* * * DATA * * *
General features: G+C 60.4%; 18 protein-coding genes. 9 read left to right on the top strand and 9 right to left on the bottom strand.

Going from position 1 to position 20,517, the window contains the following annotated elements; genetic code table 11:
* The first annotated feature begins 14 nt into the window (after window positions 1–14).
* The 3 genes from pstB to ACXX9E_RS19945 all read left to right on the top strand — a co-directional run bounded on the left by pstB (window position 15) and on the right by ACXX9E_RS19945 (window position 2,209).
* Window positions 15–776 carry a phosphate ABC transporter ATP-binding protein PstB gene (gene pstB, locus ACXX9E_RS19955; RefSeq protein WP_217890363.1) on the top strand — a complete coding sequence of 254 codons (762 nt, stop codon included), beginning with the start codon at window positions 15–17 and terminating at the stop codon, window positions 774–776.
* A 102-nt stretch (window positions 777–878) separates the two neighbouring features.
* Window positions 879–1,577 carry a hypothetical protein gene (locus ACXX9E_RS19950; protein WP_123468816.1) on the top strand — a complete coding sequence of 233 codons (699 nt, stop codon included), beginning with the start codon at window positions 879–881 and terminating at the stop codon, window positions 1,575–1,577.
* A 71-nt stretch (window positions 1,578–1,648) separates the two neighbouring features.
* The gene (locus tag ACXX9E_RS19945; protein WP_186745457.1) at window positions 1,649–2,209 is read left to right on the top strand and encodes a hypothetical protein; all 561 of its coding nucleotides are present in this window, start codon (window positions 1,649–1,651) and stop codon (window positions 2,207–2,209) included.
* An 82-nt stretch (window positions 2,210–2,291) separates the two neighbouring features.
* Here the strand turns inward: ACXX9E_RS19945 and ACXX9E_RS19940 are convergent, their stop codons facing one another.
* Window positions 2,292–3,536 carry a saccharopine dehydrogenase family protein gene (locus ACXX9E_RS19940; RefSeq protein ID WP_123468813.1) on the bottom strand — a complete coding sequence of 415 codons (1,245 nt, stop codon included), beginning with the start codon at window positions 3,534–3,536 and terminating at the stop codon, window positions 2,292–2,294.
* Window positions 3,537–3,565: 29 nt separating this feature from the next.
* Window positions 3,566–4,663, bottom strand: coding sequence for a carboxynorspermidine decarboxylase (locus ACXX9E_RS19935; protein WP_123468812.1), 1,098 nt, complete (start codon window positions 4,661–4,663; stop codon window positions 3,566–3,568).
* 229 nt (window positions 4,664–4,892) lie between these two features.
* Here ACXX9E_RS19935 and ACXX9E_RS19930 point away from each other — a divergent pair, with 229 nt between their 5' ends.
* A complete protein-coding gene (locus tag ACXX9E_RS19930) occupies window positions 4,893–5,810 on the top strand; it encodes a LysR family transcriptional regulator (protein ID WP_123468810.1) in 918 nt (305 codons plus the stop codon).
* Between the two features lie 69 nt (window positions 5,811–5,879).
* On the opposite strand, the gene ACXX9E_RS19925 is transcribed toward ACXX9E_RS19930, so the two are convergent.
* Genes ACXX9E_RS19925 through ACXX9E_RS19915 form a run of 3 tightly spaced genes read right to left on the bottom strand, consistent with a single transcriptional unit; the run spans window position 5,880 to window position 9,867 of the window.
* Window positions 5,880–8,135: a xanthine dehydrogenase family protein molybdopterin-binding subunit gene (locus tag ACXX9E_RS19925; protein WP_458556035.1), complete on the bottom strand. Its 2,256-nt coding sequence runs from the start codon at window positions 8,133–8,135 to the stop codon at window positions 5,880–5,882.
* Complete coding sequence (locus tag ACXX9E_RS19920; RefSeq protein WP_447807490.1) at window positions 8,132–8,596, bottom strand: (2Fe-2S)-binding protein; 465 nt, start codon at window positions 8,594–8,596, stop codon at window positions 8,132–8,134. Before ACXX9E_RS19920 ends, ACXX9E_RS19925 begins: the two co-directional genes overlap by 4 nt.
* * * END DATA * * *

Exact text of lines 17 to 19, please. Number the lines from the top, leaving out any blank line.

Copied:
* A complete protein-coding gene (locus tag ACXX9E_RS19930) occupies window positions 4,893–5,810 on the top strand; it encodes a LysR family transcriptional regulator (protein ID WP_123468810.1) in 918 nt (305 codons plus the stop codon).
* Between the two features lie 69 nt (window positions 5,811–5,879).
* On the opposite strand, the gene ACXX9E_RS19925 is transcribed toward ACXX9E_RS19930, so the two are convergent.